Self-expression is the goal, and technology is the key in teacher Judith Craemer’s technical literature class, where students are so immersed in their computer screens, she said sometimes they don’t realize they’re learning.

The class, for freshmen at Clark Magnet High School, aims to give students tools for expression in today’s digital age, Craemer said.

“In the good old days, typing up a paper and turning it in was enough,” she said, explaining how her class assignments push students to develop multifaceted works to convey their ideas. “Today we live in a very visual world.”

The class combines images and text to create dynamic projects that are expressive in more ways than one, Craemer said.

Students worked with Adobe Photoshop on a recent Tuesday, dragging fingers across the track pads of white Apple laptops to warp and alter images.

They were layering text over photographs taken of their school for an assignment that would illustrate what makes Clark a special place.

“I’m thinking of making it like the ‘Star Wars’ look,” 15-year-old Melissa Gonzalez said of her image of an outdoor lunch area at the school, upon which she was hoping to place text describing the school’s benefits in a pattern resembling that found at the start of the popular motion picture.

She placed some of the writing in her image so it appeared to be running along columns, walls and pavement.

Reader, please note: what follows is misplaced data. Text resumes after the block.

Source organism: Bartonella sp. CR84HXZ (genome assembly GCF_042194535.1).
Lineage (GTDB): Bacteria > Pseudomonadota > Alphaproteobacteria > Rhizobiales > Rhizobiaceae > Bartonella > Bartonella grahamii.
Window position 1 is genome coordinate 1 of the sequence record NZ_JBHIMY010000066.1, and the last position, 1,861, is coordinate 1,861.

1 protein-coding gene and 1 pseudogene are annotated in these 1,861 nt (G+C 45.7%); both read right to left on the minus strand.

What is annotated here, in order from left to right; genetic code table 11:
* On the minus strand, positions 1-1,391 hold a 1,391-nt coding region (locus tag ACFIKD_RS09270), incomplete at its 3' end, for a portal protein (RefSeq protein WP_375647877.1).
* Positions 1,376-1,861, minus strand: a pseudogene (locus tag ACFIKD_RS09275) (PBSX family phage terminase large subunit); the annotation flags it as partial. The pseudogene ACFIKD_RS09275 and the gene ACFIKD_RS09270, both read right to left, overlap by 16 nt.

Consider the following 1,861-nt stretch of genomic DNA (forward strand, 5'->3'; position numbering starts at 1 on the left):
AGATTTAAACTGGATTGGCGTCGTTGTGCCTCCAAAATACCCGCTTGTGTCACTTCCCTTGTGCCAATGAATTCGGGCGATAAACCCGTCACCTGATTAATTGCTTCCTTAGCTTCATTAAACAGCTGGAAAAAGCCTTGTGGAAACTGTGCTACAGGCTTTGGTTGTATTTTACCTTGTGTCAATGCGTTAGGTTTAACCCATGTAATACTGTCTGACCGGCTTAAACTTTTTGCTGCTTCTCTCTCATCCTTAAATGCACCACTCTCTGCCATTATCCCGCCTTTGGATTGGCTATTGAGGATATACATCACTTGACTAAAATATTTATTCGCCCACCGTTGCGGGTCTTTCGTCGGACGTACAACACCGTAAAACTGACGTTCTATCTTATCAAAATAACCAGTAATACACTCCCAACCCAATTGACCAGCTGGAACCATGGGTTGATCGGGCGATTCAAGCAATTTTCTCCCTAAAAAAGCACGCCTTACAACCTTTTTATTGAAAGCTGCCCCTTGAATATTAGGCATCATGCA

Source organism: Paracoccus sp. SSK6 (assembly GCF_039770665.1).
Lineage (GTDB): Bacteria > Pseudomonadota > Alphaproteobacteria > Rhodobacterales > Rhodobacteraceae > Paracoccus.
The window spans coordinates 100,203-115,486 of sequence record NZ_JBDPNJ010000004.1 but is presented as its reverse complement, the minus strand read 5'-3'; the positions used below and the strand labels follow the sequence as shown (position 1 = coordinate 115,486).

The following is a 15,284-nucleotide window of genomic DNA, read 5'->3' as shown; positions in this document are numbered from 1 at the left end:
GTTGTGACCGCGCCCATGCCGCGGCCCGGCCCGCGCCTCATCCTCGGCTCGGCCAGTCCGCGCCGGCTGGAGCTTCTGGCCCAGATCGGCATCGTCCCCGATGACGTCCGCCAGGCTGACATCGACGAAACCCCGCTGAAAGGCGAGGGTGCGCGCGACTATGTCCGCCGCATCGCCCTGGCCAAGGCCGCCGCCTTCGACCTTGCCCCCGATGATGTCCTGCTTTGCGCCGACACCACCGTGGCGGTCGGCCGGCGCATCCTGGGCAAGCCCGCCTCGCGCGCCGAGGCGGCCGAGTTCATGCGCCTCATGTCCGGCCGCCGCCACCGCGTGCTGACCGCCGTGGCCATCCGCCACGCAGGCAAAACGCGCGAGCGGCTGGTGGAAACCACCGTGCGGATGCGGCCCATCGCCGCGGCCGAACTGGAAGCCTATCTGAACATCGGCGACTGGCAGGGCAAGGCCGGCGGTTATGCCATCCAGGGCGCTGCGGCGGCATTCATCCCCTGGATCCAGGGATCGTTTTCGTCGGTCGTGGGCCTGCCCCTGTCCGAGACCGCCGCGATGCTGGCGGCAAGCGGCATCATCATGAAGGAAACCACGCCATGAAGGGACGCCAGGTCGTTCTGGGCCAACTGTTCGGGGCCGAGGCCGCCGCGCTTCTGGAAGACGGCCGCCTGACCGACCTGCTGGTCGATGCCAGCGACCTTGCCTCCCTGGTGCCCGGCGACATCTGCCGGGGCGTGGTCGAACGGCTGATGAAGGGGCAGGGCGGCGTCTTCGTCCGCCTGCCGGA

When the projects are finished, the text will take the shape of objects within the images so that if the underlying photographs are removed, a viewer would still be able to make out the components in the original picture by reading the writing and noticing its positions and shapes, 15-year-old Jadeh Gharib said.

The Photoshop maneuvers with text and photographs were useful tools for students to learn, he said.

“It’s like good learning because you might use it later on,” he said.

Some students were slanting paragraphs along walls in their photographs, creating the perception of depth within their images.

Others tried to flatten text along walkways, snaking collections of words into the images and creating the impression that the descriptions were flowing into doorways and across lawns.

The writing — about Clark’s strong science, technology and mathematics offerings, or about the freedoms of lunch time — had meaning that made the images more than just photographs of a school, students said.

For Craemer, the important lessons were the ones students didn’t realize they were picking up, including writing techniques and multidimensional forms of communication, she said.

“It opens up new areas of exploration,” she said, explaining that many students who previously had little experience with graphic art had become fascinated with the field through their experiences in her class.

The expressive skills students pick up in Craemer’s class also help them to think about information in multiple ways, she said.

“I’m hoping that I’m really able to develop more analytical minds,” she said.


The Glendale News-Press visited a technical literature class at Clark Magnet High School where students were learning how to use Adobe Photoshop and asked them, “What do you enjoy about working with Adobe Photoshop in a class focusing on literature?”

“I liked using the Macs. That was fun because we could take pictures, then editing them was really easy.”



“Just learning about Photoshop, because it’s something that I never really tried out, and it’s something that I wanted to do.”



“I’ll be able to make my own things [in Photoshop] without having to ask somebody else.”



“I like how we can change different colors when we’re using Photoshop.”



“I liked how we can get a normal picture and create something exciting with it — change it completely.”



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